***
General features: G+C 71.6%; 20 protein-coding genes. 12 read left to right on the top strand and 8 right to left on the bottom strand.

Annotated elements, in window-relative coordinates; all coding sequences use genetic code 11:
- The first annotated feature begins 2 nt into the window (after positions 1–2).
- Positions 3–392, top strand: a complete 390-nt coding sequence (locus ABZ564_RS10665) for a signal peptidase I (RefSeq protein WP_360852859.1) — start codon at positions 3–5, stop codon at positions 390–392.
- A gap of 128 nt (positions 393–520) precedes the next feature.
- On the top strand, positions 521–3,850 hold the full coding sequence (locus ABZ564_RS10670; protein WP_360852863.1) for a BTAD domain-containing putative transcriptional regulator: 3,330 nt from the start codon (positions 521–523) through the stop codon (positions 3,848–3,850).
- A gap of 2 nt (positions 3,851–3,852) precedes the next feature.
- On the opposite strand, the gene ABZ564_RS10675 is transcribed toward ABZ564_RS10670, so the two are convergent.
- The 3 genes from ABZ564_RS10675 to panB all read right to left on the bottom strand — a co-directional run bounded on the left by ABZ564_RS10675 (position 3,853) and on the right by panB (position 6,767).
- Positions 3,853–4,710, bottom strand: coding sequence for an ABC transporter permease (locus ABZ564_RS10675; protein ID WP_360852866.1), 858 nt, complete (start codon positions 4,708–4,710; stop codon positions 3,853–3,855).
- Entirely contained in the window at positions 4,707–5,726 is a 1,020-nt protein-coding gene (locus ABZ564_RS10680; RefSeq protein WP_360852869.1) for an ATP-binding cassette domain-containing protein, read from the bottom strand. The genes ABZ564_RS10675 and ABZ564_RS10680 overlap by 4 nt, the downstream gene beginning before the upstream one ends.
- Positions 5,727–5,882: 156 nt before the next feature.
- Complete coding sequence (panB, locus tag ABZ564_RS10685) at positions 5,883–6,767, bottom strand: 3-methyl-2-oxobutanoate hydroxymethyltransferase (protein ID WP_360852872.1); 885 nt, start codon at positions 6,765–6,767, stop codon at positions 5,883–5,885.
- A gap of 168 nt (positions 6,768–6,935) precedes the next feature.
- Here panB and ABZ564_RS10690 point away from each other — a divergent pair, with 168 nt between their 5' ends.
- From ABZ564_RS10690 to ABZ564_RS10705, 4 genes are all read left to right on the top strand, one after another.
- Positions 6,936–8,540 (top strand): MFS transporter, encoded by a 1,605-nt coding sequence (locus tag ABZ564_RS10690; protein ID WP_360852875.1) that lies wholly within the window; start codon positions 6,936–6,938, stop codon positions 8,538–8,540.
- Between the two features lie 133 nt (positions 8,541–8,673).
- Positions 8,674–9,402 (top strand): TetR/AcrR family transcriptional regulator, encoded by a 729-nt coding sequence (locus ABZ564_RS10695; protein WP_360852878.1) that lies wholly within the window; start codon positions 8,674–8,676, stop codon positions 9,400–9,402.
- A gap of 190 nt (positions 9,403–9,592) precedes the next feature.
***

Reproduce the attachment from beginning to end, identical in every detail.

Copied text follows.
General features: G+C 71.6%; 20 protein-coding genes. 12 read left to right on the top strand and 8 right to left on the bottom strand.

Annotated elements, in window-relative coordinates; all coding sequences use genetic code 11:
- The first annotated feature begins 2 nt into the window (after positions 1–2).
- Positions 3–392, top strand: a complete 390-nt coding sequence (locus ABZ564_RS10665) for a signal peptidase I (RefSeq protein WP_360852859.1) — start codon at positions 3–5, stop codon at positions 390–392.
- A gap of 128 nt (positions 393–520) precedes the next feature.
- On the top strand, positions 521–3,850 hold the full coding sequence (locus ABZ564_RS10670; protein WP_360852863.1) for a BTAD domain-containing putative transcriptional regulator: 3,330 nt from the start codon (positions 521–523) through the stop codon (positions 3,848–3,850).
- A gap of 2 nt (positions 3,851–3,852) precedes the next feature.
- On the opposite strand, the gene ABZ564_RS10675 is transcribed toward ABZ564_RS10670, so the two are convergent.
- The 3 genes from ABZ564_RS10675 to panB all read right to left on the bottom strand — a co-directional run bounded on the left by ABZ564_RS10675 (position 3,853) and on the right by panB (position 6,767).
- Positions 3,853–4,710, bottom strand: coding sequence for an ABC transporter permease (locus ABZ564_RS10675; protein ID WP_360852866.1), 858 nt, complete (start codon positions 4,708–4,710; stop codon positions 3,853–3,855).
- Entirely contained in the window at positions 4,707–5,726 is a 1,020-nt protein-coding gene (locus ABZ564_RS10680; RefSeq protein WP_360852869.1) for an ATP-binding cassette domain-containing protein, read from the bottom strand. The genes ABZ564_RS10675 and ABZ564_RS10680 overlap by 4 nt, the downstream gene beginning before the upstream one ends.
- Positions 5,727–5,882: 156 nt before the next feature.
- Complete coding sequence (panB, locus tag ABZ564_RS10685) at positions 5,883–6,767, bottom strand: 3-methyl-2-oxobutanoate hydroxymethyltransferase (protein ID WP_360852872.1); 885 nt, start codon at positions 6,765–6,767, stop codon at positions 5,883–5,885.
- A gap of 168 nt (positions 6,768–6,935) precedes the next feature.
- Here panB and ABZ564_RS10690 point away from each other — a divergent pair, with 168 nt between their 5' ends.
- From ABZ564_RS10690 to ABZ564_RS10705, 4 genes are all read left to right on the top strand, one after another.
- Positions 6,936–8,540 (top strand): MFS transporter, encoded by a 1,605-nt coding sequence (locus tag ABZ564_RS10690; protein ID WP_360852875.1) that lies wholly within the window; start codon positions 6,936–6,938, stop codon positions 8,538–8,540.
- Between the two features lie 133 nt (positions 8,541–8,673).
- Positions 8,674–9,402 (top strand): TetR/AcrR family transcriptional regulator, encoded by a 729-nt coding sequence (locus ABZ564_RS10695; protein WP_360852878.1) that lies wholly within the window; start codon positions 8,674–8,676, stop codon positions 9,400–9,402.
- A gap of 190 nt (positions 9,403–9,592) precedes the next feature.